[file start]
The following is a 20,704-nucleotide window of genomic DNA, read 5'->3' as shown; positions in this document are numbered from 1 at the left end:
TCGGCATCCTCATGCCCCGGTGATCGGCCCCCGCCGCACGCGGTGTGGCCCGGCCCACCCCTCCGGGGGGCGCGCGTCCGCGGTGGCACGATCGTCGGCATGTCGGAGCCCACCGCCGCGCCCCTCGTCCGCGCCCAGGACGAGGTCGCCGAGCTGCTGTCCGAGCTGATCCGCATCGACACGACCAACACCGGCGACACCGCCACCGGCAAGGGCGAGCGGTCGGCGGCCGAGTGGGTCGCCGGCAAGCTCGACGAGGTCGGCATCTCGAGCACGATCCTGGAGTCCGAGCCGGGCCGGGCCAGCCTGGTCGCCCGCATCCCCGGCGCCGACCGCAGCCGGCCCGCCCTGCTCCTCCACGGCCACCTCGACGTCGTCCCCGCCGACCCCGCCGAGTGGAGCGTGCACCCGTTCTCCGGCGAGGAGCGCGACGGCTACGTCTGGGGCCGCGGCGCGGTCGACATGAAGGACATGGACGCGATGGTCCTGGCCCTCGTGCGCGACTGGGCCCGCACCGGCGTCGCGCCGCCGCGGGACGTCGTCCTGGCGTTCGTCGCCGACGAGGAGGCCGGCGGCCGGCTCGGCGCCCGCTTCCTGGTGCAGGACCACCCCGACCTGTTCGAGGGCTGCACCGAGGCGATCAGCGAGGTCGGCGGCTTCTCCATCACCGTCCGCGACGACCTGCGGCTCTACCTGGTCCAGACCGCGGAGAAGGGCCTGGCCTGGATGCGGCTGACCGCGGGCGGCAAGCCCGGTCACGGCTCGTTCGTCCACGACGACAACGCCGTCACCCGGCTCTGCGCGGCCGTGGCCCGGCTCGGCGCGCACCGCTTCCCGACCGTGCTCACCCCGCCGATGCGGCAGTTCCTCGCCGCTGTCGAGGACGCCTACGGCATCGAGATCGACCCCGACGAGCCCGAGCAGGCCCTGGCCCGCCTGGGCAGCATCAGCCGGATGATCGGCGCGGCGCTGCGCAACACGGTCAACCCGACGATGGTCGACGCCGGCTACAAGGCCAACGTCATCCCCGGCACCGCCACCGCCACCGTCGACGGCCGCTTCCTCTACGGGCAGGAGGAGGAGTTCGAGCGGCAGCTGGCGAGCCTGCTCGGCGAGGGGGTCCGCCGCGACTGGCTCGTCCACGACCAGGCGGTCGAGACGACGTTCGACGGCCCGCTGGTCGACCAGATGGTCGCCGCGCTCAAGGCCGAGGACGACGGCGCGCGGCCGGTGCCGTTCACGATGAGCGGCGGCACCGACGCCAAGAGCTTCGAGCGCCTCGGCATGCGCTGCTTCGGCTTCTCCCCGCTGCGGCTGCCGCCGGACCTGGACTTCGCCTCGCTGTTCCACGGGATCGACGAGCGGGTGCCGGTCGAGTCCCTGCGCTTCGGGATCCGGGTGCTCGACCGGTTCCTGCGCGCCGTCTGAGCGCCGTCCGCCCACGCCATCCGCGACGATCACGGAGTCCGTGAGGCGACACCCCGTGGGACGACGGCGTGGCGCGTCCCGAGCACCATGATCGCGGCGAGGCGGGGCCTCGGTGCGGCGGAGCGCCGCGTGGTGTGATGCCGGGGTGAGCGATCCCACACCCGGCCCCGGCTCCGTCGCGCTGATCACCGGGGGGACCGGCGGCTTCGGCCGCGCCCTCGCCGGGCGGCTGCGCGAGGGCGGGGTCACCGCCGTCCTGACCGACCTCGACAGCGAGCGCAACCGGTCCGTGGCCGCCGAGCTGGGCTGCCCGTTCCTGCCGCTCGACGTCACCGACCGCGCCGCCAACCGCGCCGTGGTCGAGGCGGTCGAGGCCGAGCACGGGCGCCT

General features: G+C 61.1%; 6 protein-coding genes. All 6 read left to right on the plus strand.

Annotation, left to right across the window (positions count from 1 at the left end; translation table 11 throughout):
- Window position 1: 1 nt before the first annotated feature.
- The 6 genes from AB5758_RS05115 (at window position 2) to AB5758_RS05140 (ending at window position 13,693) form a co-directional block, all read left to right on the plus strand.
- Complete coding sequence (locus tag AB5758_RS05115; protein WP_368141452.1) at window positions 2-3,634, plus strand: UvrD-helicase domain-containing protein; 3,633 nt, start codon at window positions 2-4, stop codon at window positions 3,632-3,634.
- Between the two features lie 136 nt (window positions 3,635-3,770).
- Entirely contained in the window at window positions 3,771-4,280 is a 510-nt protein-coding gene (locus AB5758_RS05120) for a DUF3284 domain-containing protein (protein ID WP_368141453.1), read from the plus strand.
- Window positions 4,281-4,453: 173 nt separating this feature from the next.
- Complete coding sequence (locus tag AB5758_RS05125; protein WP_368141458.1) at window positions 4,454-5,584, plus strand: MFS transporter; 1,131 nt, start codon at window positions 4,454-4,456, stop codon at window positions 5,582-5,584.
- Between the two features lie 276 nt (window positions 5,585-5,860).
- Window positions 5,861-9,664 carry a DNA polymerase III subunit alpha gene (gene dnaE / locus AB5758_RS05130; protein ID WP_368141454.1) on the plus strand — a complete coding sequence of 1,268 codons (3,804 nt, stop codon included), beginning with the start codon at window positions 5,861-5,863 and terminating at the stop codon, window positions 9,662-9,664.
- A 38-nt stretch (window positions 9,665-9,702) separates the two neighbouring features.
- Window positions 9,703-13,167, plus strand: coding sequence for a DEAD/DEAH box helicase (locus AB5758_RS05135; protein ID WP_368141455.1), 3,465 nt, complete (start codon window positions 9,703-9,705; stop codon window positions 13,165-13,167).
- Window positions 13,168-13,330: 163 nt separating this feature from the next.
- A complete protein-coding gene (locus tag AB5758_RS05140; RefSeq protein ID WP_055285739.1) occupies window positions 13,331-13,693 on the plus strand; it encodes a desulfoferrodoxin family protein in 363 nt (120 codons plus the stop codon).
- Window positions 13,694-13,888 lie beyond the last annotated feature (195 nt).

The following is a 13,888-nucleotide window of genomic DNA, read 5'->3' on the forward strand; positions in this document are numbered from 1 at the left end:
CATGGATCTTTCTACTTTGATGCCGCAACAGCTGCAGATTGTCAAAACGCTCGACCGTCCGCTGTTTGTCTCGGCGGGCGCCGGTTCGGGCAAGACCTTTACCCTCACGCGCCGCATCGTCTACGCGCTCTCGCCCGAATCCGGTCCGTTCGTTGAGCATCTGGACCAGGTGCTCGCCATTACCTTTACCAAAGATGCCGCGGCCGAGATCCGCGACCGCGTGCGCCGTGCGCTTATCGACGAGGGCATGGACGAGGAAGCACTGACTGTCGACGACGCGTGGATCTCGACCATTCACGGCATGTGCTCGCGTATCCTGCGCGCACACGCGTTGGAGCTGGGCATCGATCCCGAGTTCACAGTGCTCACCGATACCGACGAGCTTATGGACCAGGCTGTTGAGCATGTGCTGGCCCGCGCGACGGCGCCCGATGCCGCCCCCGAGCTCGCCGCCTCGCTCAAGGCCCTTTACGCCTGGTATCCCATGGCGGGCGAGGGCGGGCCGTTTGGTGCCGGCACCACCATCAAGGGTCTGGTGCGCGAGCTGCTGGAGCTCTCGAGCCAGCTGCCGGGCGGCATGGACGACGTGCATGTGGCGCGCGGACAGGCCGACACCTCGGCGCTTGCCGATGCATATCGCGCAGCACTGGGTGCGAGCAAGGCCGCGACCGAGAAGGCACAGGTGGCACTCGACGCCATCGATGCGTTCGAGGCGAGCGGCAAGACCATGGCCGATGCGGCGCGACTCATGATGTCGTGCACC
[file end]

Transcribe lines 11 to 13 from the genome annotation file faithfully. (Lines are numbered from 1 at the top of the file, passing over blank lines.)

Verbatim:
- Complete coding sequence (locus tag AB5758_RS05125; protein WP_368141458.1) at window positions 4,454-5,584, plus strand: MFS transporter; 1,131 nt, start codon at window positions 4,454-4,456, stop codon at window positions 5,582-5,584.
- Between the two features lie 276 nt (window positions 5,585-5,860).
- Window positions 5,861-9,664 carry a DNA polymerase III subunit alpha gene (gene dnaE / locus AB5758_RS05130; protein ID WP_368141454.1) on the plus strand — a complete coding sequence of 1,268 codons (3,804 nt, stop codon included), beginning with the start codon at window positions 5,861-5,863 and terminating at the stop codon, window positions 9,662-9,664.